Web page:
Mark Bradford talks about the expanding definition of what an artist is at the Venice Biennale. (AP, Baltimore Sun video)
Artist Mark Bradford and the Baltimore Museum of Art will launch an innovative program next year aimed at teaching low-income children creative and entrepreneurial skills needed to smash the cycle of poverty.
The multiyear partnership between the MacArthur Fellowship-winning artist, the museum and the Greenmount West Community Center will involve a weekly silk-screening workshop for youngsters aged 5 to 18, according to museum director Christopher Bedford. The kids will then work with the grassroots community organization Noisy Tenants to market the T-shirts, hats, jackets and other articles of clothing that they design and create. The program will debut at an undetermined date in 2018.
“Museums have historically seen their purview as delivering high culture to anybody willing to consume it,” Bedford said.
“Mark thinks that if you want to engage a child or teen population, you have to first deal with the fundamental challenges they face that take priority over the consumption of art. If someone is starving for lack of food, it would be irresponsible to foist art on that person.”
The initiative’s scope and ambition to use art to bring about social change is reminiscent of the OrchKids after-school program spearheaded by Baltimore Symphony Orchestra music director Marin Alsop, who launched the organization in 2008 with $100,000 of her own funds. For the past decade, OrchKids has provided everything from free music lessons to tutoring and an after-school snack to an increasing number of low-income students.
“This is how you change a person's direction in life,” Bedford said. “This is how you find the next Mark Bradford. The next Mark Bradford probably lives in Baltimore right now, and it is our fundamental responsibility to find him or her.”
The artist Mark Bradford is roughing up the American Dream. He's excavated the dream, dug it up and examined its origins at the behest of the Baltimore Museum of Art, which is presenting the U.S. Pavilion at the world's most prestigious art fair, the 2017 Venice Biennale.
Bradford is the artist representing the U.S. through Nov. 26 at the 2017 Venice Biennale, often described as the “art world Olympics.” The circuitous path bringing the California-based painter to Baltimore began in Los Angeles in the mid 2000s. Bedford, then an assistant curator at the Los Angeles County Museum of Art, visited the studio of the Abstract Expressionist painter and sculptor just before Bradford began his stratospheric rise in the art world.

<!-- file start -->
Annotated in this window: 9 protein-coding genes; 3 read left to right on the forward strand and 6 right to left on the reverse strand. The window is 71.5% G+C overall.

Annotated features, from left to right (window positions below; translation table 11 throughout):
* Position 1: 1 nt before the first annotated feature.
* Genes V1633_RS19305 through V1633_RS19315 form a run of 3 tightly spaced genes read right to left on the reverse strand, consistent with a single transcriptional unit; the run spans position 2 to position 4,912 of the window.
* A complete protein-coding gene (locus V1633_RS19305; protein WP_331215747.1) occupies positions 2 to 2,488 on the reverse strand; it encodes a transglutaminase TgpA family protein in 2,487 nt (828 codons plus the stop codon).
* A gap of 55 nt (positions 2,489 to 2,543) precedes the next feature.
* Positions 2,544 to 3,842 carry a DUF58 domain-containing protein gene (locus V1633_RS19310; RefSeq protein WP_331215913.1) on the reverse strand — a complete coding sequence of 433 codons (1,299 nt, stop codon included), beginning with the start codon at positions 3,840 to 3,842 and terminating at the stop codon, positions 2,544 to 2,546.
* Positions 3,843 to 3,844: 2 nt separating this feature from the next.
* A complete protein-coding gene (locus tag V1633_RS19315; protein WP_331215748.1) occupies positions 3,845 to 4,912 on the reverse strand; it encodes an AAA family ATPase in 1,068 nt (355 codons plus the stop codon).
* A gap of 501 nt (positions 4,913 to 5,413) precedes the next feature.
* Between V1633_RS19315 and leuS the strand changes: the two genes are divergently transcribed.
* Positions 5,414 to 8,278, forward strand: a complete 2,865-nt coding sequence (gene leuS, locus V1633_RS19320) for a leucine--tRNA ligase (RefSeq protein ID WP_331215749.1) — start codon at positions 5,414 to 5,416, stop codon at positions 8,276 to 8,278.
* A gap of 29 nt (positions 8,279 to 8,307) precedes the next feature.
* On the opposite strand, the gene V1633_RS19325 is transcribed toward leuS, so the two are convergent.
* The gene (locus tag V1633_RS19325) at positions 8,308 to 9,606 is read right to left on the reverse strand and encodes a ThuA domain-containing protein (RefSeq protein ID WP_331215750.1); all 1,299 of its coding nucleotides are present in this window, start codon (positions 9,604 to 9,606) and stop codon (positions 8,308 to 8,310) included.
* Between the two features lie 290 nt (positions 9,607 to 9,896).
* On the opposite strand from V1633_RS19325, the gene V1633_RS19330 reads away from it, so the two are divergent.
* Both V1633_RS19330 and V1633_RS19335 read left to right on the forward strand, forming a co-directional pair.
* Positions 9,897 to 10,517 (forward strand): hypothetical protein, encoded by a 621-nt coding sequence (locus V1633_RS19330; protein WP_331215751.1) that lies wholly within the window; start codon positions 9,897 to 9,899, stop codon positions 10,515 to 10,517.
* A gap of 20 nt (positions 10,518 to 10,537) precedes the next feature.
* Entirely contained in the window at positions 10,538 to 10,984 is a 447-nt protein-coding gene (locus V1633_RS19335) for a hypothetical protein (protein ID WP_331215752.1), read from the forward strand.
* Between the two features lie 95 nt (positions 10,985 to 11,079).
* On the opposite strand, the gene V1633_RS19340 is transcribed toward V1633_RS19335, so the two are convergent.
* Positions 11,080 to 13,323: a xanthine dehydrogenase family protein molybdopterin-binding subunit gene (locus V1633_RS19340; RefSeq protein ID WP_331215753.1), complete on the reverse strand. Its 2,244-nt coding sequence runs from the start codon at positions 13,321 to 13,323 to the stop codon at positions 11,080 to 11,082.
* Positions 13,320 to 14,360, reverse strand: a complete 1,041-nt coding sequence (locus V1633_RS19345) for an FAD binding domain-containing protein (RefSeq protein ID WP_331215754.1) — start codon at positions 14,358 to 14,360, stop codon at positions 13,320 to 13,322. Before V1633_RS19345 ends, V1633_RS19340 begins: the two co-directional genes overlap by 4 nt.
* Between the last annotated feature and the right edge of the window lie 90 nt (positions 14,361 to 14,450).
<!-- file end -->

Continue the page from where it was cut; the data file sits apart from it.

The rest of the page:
What Bedford found amazed him. The two formed a close professional partnership that culminated after Bedford came to the BMA in 2016. He had recently been named Commissioner of the U.S. Pavilion at the Biennale, and he chose Bradford as America’s representative at the six-month, international festival.
A 6’8” gay African-American former hairdresser, Bradford creates art that gives voice to marginalized communities. He is known for launching social service programs in cities with major exhibitions of his art. In his native Los Angeles, Bradford created a nearly 20,000-square-foot community arts center that works with youths in foster care. In Venice, he set up a storefront where current and former inmates could sell the wares they made while imprisoned. In Baltimore, he is creating the silk-screening workshop for low-income kids.
The BMA is raising the funds necessary to cover what Bedford estimates will be a six-figure budget financing multiple years, and Bradford also is donating an undisclosed sum. The monies will be used to pay for everything from upgraded computers to silk-screening technology to fabric to a security system.
Bradford will travel to Baltimore frequently to teach the workshops and to meet with Greenmount’s staff. The artist has already visited the center three times, said Kisha L. Webster, president of the Greenmount West Community Association.
“This level of investment from someone like Mark who isn’t from our community but who sees our value will be transformative for us on multiple levels,” she said. “These are artistic children. They like to paint. They like to draw. Now, we’ll be able to help them take the designs they create and move them to the next level.”
Just as OrchKids began modestly and grew, expanding from 25 students enrolled at one elementary school to 1,000 attending six schools, according to the symphony’s website, Bedford hopes that the BMA’s initiative will expand over time.
In addition to the silk-screening workshop, plans are in the works for free art classes. Museum staffers will be encouraged to volunteer at the center and develop relationships with the boys and girls.
And, though the BMA is starting the workshop at a center located less than two miles south of the museum — practically in the institution’s shadow — Bedford hopes the program eventually will extend to centers in other Baltimore neighborhoods.
“It’s always been our intention for the art and community programs to become a replicable model,” Bedford said. “We will start intensively and small and move on.”
Bradford’s art will be coming to Baltimore, as well.
The exhibit he created for the Biennale titled “Tomorrow Is Another Day” will transfer to the BMA in September and will include a new work — a two-story “waterfall” that will be installed in the museum’s East Lobby.
Art lovers wanting a sneak preview can also visit Washington’s Hirshhorn Museum and Sculpture Garden, where a massive new installation by Bradford called “Pickett’s Charge” opened last Wednesday and will remain on view for a year.
This week, the Baltimore Museum of Art, and by extension the city of Baltimore, will stride into the center of the art world's biggest and most prestigious stage. The spotlight will be bright, the pressure will be enormous and the stakes will be sky-high.